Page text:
Race elements in the formation of the English language, and the effects of these elements upon English literature



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Introduction: English is not a language derived from any single source. Only intracing its development, however, do we come to realize the vast number of elements that enter into its formation. Almost every written or spoken tongue on the face of the earth, has, in a greater or less degree, imparted some quality, in some particular manner, to the English. Despite the fact of its borrowing from all these sources, English is primarily Indo-European or Aryan. The Aryans were a primitive race, of whom very little is known. Even their abode is disputed, some authorities ascribing it to Europe, and some to Asia. From these people, descendants have scattered to all parts of the earth and developed different tongues for themselves, but there still remains resemblances in certain words and grammatical forms. It is my purpose in this paper, to give an account of only the most important of the racial elements, directly entering into, and influencing the formation, and development of our language, and literature. The Keltic Element. The British Isles, the cradle of the English language, was, at the earliest record, inhabited by the Kelts, a race of people possessing many interesting characteristics. Their manners and customs were rude, and their homes were huts of timbers and reeds. They were divided, into tribes, each tribe, having its chief who called his people together, to confer upon matters of general concern. War was their main occupation, and swords, spears, axes, and chariots, with scythes projecting, were their weapons. Their mode of summoning warriors, was by sending a messenger, who carried a stick burnt at the end, and dipped in blood. This, they called the "Cran tara". The religion of the Kelts was Druidism, and priests were arbiters of disputes, and judges of crime. They taught Eternal Transmigration of souls, and made appeals to their gods, by offering human sacrifice. There were also Keltic Bards who went about singing the praises of heroes, using a musical instrument consisting of a wheel striking upon strings. The disposition of the Kelts exhibited varied contrasts. They were passionate and emotional, varying from great vivacity, and hilarity, to melancholy and tenderness. They were lovers of gay colors, and of gorgeous displays in any form. They have shown these characteristics in their literatures even sacrificing the best style to an elaborate manner of expression. They were remarkable for their genius, and the beauty of their writings, but lack d a balance of patience and stability, so essential to strong national government.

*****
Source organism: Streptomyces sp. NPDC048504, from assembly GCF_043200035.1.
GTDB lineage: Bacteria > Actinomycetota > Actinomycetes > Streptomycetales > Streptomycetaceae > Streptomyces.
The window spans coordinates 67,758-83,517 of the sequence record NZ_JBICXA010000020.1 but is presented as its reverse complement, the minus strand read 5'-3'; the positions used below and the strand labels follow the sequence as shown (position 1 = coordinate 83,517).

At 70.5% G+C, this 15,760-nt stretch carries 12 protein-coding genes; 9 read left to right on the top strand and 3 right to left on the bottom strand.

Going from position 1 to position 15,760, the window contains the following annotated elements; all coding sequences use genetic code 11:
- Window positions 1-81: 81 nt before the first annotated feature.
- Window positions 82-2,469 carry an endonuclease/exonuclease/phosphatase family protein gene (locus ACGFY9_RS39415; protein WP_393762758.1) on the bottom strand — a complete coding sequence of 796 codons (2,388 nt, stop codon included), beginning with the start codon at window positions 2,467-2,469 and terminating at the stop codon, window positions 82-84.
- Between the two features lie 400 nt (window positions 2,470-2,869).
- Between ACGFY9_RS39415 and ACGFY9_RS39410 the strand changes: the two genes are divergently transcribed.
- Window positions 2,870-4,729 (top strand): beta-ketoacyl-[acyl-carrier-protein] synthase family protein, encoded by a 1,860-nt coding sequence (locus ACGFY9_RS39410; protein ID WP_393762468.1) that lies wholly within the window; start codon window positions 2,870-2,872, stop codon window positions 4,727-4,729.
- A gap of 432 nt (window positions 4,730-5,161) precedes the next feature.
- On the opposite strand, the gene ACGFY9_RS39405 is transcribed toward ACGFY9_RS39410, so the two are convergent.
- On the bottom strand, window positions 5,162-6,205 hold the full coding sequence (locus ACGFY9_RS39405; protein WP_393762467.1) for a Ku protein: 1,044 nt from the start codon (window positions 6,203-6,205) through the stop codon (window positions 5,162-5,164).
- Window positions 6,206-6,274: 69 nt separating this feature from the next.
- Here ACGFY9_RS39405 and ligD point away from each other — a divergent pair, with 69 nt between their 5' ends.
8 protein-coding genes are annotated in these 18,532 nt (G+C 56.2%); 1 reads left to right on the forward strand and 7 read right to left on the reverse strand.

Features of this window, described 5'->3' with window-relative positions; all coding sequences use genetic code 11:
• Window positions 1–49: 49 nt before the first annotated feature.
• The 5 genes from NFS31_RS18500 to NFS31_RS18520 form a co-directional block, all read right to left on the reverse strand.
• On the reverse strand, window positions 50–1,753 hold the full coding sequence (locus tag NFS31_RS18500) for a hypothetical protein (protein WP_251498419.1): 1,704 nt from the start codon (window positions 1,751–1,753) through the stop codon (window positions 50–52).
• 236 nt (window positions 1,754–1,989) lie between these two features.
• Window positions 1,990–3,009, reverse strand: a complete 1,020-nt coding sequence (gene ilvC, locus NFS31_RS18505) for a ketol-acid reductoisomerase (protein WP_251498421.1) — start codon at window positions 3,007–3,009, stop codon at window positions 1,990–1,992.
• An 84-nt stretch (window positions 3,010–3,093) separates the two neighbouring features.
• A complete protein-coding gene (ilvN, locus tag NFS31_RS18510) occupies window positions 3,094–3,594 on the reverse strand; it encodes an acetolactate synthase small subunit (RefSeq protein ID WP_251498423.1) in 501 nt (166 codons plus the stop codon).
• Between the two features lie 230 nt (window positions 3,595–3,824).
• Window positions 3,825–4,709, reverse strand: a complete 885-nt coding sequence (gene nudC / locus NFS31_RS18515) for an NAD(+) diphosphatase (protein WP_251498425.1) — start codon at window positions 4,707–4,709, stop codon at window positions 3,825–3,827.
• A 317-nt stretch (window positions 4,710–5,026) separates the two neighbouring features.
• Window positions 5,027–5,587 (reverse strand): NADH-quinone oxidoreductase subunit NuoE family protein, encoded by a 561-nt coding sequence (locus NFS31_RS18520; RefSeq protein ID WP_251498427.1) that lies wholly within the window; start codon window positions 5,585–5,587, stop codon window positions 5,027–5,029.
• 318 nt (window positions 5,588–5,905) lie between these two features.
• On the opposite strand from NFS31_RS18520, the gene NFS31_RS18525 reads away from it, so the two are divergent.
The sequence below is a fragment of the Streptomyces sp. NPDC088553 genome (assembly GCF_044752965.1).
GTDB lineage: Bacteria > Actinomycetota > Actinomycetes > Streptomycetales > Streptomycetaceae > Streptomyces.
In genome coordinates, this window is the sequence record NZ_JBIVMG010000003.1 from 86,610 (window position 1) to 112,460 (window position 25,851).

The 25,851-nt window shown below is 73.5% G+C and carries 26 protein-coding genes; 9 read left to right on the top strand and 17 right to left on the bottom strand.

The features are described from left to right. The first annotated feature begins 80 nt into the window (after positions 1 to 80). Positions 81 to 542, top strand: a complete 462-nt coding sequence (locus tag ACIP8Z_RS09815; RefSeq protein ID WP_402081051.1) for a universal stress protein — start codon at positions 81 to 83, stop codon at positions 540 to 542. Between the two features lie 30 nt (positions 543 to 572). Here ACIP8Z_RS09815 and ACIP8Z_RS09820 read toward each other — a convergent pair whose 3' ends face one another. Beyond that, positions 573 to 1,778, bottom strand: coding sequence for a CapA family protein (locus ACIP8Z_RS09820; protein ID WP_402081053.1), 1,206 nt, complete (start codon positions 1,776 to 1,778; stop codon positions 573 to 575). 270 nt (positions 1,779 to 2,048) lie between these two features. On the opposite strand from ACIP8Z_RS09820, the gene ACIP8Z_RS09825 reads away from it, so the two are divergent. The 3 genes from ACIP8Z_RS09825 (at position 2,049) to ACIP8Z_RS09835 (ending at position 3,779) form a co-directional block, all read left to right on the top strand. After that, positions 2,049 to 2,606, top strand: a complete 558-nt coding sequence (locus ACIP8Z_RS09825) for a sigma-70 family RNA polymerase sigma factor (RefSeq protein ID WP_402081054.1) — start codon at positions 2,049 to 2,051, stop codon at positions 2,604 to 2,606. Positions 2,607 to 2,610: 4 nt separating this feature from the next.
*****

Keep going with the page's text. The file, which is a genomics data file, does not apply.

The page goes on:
Citation: Brenner, Flora Edna. Race elements in the formation of the English language, and the effects of these elements upon English literature. Senior thesis, Kansas State Agricultural College, 1906.
Morse Department of Special Collections


Literature, Race, English, Keltic, Tutonic, Danish, Norman-French, Latin